Taking the music industry by a storm for almost 15 years and being hailed as a style icon for just as long, it’s no surprise Rihanna’s beauty range, Fenty Beauty, had around the block line ups at Harvey Nichols stores across the UK. There is no denying the brand’s success is clearly here to stay, but the question plaguing so many brands seeking to emulate Fenty’s success is not ‘why?’, but instead, ‘how?’ Whilst for some the answer is straight forward – Rihanna’s personal brand is so strong it almost guarantees everything she touches turns to gold; for others – like myself – it goes beyond this, and remedies an issue that has been long-fought for by women of colour in the beauty industry.
Before launching her first line of Fenty cosmetics, Rihanna pressed that the point of Fenty Beauty as a brand was to be inclusive of ALL types of women, and ALL of the skin tones these women come in. In response to a personal message she received enquiring whether the rumoured 40 shades of foundation was true, Rihanna responded with a humbling ‘You knoooowwww it!!!!’ going on to explain women of colour had been overlooked for too long in the industry. Rihanna’s vision of making Fenty Beauty a brand with a universal shade range is clear from the outset of the campaign, especially social media, which focused on using diverse women, and the continued explanations of how existing brands were failing to cater to certain skin tones, specifically those on each end of the shade spectrum. The inclusiveness of Fenty Beauty doesn’t stop at colour, though. The line also featured women of different cultural and religious backgrounds, one of which received the most attention being a young muslim woman who wears a hijab, Habiba da Silva leading to young hijab wearing women and beauty gurus alike to rejoice in such an inclusion; Youtuber Dina Tokio even mentions this as one of her favourite parts of the campaign in her online review of Fenty’s products.
Why does inclusiveness mean Fenty Beauty’s success is here to stay?
From a personal point of view – it’s obvious. I grew up surrounded by brands doing little other than marketing their products to a select few women. Most brands used well-known models or actresses making the idea of these products being for girls like me an even more distant thought than it already was. Sometimes coloured women were lucky to get a mention at the end of a commercial or in the fine print at the bottom of the billboard which read something along the lines of ‘available in 12 shades’ but only going on to be disappointed in realising none of these shades were a match for my skin tone. It made me feel like even more of an outsider when I’d browse the beauty section drugstores trying to find products that would match my skin tone only to go on and be disappointed. This feeling is largely reflected in the reviews I’ve come across from leading publications like The Telegraph but more so from the Instagram/ Youtube community, whose reviews I’ve been shamelessly binge watching.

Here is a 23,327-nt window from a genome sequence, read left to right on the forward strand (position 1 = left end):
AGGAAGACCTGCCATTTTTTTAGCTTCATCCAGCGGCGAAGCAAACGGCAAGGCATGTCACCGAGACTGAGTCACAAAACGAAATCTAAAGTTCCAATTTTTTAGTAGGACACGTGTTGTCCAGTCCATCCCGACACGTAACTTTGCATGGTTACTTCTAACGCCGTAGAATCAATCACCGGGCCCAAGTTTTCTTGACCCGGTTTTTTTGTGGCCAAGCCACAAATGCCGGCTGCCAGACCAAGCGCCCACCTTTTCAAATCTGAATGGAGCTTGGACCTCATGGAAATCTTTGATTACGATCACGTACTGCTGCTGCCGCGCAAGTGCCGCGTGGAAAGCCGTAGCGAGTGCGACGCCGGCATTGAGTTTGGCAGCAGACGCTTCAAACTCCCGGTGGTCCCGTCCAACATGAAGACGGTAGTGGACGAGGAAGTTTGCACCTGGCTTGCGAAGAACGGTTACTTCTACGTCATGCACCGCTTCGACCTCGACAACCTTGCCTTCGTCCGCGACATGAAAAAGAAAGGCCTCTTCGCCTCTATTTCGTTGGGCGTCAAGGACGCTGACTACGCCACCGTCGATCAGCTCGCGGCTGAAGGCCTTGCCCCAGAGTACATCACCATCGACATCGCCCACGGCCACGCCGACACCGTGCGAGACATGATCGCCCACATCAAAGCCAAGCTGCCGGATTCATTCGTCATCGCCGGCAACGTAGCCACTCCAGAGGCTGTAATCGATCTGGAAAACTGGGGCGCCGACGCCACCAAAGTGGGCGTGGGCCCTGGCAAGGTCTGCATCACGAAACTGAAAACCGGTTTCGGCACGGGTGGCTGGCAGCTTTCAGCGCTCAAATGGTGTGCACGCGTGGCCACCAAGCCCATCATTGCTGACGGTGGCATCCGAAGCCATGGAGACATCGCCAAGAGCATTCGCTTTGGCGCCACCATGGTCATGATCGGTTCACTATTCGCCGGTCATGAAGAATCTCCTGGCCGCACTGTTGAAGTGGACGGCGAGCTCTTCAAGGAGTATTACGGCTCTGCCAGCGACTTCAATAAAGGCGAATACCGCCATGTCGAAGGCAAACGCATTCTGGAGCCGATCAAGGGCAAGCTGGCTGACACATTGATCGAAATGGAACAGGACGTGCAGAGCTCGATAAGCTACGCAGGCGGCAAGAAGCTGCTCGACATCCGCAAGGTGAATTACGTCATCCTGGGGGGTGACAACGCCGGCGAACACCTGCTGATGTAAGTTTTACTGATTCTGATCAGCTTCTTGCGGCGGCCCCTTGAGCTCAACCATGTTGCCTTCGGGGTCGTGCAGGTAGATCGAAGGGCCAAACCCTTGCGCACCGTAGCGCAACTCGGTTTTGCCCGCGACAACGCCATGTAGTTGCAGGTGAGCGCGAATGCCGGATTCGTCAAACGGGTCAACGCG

Whilst it could be argued there are others in the industry looking to remedy this underrepresentation – like Maybelline’s release of the FitMe foundations, which now stocks over 40 shades. However, hunting these shades down is a dilemma in its own. Most drugstores tend to stock between 4 to 5 of their most popular shades; two ‘light’, one or two ‘medium’ and one ‘dark’ and Maybelline not having a storefront of it’s own makes getting shade matched correctly almost impossible, unless you’re willing to order a few shades directly from the website or use their online matching system which doesn’t include the full range in its results. Alternatively, MAC’s Studio Fix Fluid exceeds Fenty and Maybelline’s 40 shades with a whopping range of 42 colours and corresponding undertones, with plenty of storefronts and staffed counters to match you correctly. Though Maybelline and MAC may remedy the shade representation, Fenty hits another ethical dilemma by opting to be a cruelty free brand. If shoppers are not cruelty-conscious, Fenty Beauty’s final reason to stay is for the line’s ultra competitive price point; every product is priced at under £30 – packing a punch against it’s non-cruelty free competitors (NARS, Bobbi Brown, Dior) and falling just below or in-line with those who are (Too Faced, Urban Decay and Tarte).
From using diverse women in the launch campaign, to it’s cruelty free status and price point, Rihanna seems to have hit every box on the checklist. But this isn’t just about Fenty’s success – it’s about the gap Rihanna saw in the market that clearly needed filling and took it upon herself to do so. While other brands may be starting to roll out larger shade ranges, for the ones who are not, Fenty’s success will be sure to give them a kick up the backside. Yes – it cannot be denied that price-point, the anti-animal testing and personal brand affiliation has rendered the brand successful, it also cannot be denied that the shade range is a big part of the success, too. Fenty’s campaign goes to show when women of colour are represented, women of colour engage. The line is set to extend it’s release to eyeshadows and lipsticks by the end of the year, and I’m confident Ms. Fenty will change the game, yet again.